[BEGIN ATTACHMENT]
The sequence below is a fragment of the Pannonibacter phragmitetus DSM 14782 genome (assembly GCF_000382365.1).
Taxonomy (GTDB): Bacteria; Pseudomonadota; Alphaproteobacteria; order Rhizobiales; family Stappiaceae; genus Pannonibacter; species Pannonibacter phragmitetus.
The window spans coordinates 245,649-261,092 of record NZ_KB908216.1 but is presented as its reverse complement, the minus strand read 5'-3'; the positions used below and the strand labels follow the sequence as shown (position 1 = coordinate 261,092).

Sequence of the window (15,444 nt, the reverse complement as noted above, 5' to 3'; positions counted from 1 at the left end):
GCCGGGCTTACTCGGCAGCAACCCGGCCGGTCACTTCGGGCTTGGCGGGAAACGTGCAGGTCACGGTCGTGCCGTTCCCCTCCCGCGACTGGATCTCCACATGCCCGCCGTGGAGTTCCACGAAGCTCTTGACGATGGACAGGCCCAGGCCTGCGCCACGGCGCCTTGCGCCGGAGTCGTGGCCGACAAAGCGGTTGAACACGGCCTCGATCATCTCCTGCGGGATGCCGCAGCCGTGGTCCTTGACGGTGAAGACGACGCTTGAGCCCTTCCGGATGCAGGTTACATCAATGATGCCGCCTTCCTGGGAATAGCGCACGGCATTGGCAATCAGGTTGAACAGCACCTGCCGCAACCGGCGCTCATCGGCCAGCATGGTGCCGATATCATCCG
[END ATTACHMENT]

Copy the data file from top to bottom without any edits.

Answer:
The sequence below is a fragment of the Pannonibacter phragmitetus DSM 14782 genome (assembly GCF_000382365.1).
Taxonomy (GTDB): Bacteria; Pseudomonadota; Alphaproteobacteria; order Rhizobiales; family Stappiaceae; genus Pannonibacter; species Pannonibacter phragmitetus.
The window spans coordinates 245,649-261,092 of record NZ_KB908216.1 but is presented as its reverse complement, the minus strand read 5'-3'; the positions used below and the strand labels follow the sequence as shown (position 1 = coordinate 261,092).

Sequence of the window (15,444 nt, the reverse complement as noted above, 5' to 3'; positions counted from 1 at the left end):
GCCGGGCTTACTCGGCAGCAACCCGGCCGGTCACTTCGGGCTTGGCGGGAAACGTGCAGGTCACGGTCGTGCCGTTCCCCTCCCGCGACTGGATCTCCACATGCCCGCCGTGGAGTTCCACGAAGCTCTTGACGATGGACAGGCCCAGGCCTGCGCCACGGCGCCTTGCGCCGGAGTCGTGGCCGACAAAGCGGTTGAACACGGCCTCGATCATCTCCTGCGGGATGCCGCAGCCGTGGTCCTTGACGGTGAAGACGACGCTTGAGCCCTTCCGGATGCAGGTTACATCAATGATGCCGCCTTCCTGGGAATAGCGCACGGCATTGGCAATCAGGTTGAACAGCACCTGCCGCAACCGGCGCTCATCGGCCAGCATGGTGCCGATATCATCCG